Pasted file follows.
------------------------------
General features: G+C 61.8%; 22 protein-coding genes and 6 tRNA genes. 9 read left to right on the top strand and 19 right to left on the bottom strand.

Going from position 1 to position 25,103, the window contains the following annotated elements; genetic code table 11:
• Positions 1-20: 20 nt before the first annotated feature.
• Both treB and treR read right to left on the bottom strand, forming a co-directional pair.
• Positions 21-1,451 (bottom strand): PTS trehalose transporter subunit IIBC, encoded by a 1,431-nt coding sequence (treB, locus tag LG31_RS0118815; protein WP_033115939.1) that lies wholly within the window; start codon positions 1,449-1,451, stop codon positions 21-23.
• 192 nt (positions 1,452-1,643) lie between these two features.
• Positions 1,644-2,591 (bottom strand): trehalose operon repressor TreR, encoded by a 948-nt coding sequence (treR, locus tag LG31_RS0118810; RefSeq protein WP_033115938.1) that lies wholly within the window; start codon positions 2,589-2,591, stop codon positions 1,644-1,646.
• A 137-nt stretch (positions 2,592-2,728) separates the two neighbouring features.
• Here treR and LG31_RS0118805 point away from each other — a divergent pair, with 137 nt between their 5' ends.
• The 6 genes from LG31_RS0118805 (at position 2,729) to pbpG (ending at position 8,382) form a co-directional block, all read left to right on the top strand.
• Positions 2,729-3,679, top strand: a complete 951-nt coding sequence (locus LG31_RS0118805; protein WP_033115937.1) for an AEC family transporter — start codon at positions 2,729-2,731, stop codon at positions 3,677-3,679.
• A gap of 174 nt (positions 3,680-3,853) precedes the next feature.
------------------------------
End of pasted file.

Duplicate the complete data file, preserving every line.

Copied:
General features: G+C 61.8%; 22 protein-coding genes and 6 tRNA genes. 9 read left to right on the top strand and 19 right to left on the bottom strand.

Going from position 1 to position 25,103, the window contains the following annotated elements; genetic code table 11:
• Positions 1-20: 20 nt before the first annotated feature.
• Both treB and treR read right to left on the bottom strand, forming a co-directional pair.
• Positions 21-1,451 (bottom strand): PTS trehalose transporter subunit IIBC, encoded by a 1,431-nt coding sequence (treB, locus tag LG31_RS0118815; protein WP_033115939.1) that lies wholly within the window; start codon positions 1,449-1,451, stop codon positions 21-23.
• 192 nt (positions 1,452-1,643) lie between these two features.
• Positions 1,644-2,591 (bottom strand): trehalose operon repressor TreR, encoded by a 948-nt coding sequence (treR, locus tag LG31_RS0118810; RefSeq protein WP_033115938.1) that lies wholly within the window; start codon positions 2,589-2,591, stop codon positions 1,644-1,646.
• A 137-nt stretch (positions 2,592-2,728) separates the two neighbouring features.
• Here treR and LG31_RS0118805 point away from each other — a divergent pair, with 137 nt between their 5' ends.
• The 6 genes from LG31_RS0118805 (at position 2,729) to pbpG (ending at position 8,382) form a co-directional block, all read left to right on the top strand.
• Positions 2,729-3,679, top strand: a complete 951-nt coding sequence (locus LG31_RS0118805; protein WP_033115937.1) for an AEC family transporter — start codon at positions 2,729-2,731, stop codon at positions 3,677-3,679.
• A gap of 174 nt (positions 3,680-3,853) precedes the next feature.